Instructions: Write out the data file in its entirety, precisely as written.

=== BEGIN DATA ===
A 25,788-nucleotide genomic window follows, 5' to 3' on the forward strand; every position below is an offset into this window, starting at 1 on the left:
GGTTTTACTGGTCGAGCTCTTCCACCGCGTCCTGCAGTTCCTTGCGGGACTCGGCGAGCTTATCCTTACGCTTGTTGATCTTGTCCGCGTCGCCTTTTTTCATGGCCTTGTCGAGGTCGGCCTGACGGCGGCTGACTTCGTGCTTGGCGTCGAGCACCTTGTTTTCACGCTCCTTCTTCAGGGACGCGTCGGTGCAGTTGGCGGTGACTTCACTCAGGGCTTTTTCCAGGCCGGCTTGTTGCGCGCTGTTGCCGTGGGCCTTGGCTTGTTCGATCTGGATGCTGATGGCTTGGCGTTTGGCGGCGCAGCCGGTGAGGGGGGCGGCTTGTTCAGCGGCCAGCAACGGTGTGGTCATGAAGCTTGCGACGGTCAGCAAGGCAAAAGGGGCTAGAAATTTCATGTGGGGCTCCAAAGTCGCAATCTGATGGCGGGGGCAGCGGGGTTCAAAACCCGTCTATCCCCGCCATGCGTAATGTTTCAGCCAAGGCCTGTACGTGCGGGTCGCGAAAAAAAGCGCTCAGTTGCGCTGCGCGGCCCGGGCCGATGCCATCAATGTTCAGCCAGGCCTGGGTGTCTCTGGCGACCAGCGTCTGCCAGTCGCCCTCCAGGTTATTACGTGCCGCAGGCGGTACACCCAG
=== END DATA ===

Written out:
A 25,788-nucleotide genomic window follows, 5' to 3' on the forward strand; every position below is an offset into this window, starting at 1 on the left:
GGTTTTACTGGTCGAGCTCTTCCACCGCGTCCTGCAGTTCCTTGCGGGACTCGGCGAGCTTATCCTTACGCTTGTTGATCTTGTCCGCGTCGCCTTTTTTCATGGCCTTGTCGAGGTCGGCCTGACGGCGGCTGACTTCGTGCTTGGCGTCGAGCACCTTGTTTTCACGCTCCTTCTTCAGGGACGCGTCGGTGCAGTTGGCGGTGACTTCACTCAGGGCTTTTTCCAGGCCGGCTTGTTGCGCGCTGTTGCCGTGGGCCTTGGCTTGTTCGATCTGGATGCTGATGGCTTGGCGTTTGGCGGCGCAGCCGGTGAGGGGGGCGGCTTGTTCAGCGGCCAGCAACGGTGTGGTCATGAAGCTTGCGACGGTCAGCAAGGCAAAAGGGGCTAGAAATTTCATGTGGGGCTCCAAAGTCGCAATCTGATGGCGGGGGCAGCGGGGTTCAAAACCCGTCTATCCCCGCCATGCGTAATGTTTCAGCCAAGGCCTGTACGTGCGGGTCGCGAAAAAAAGCGCTCAGTTGCGCTGCGCGGCCCGGGCCGATGCCATCAATGTTCAGCCAGGCCTGGGTGTCTCTGGCGACCAGCGTCTGCCAGTCGCCCTCCAGGTTATTACGTGCCGCAGGCGGTACACCCAG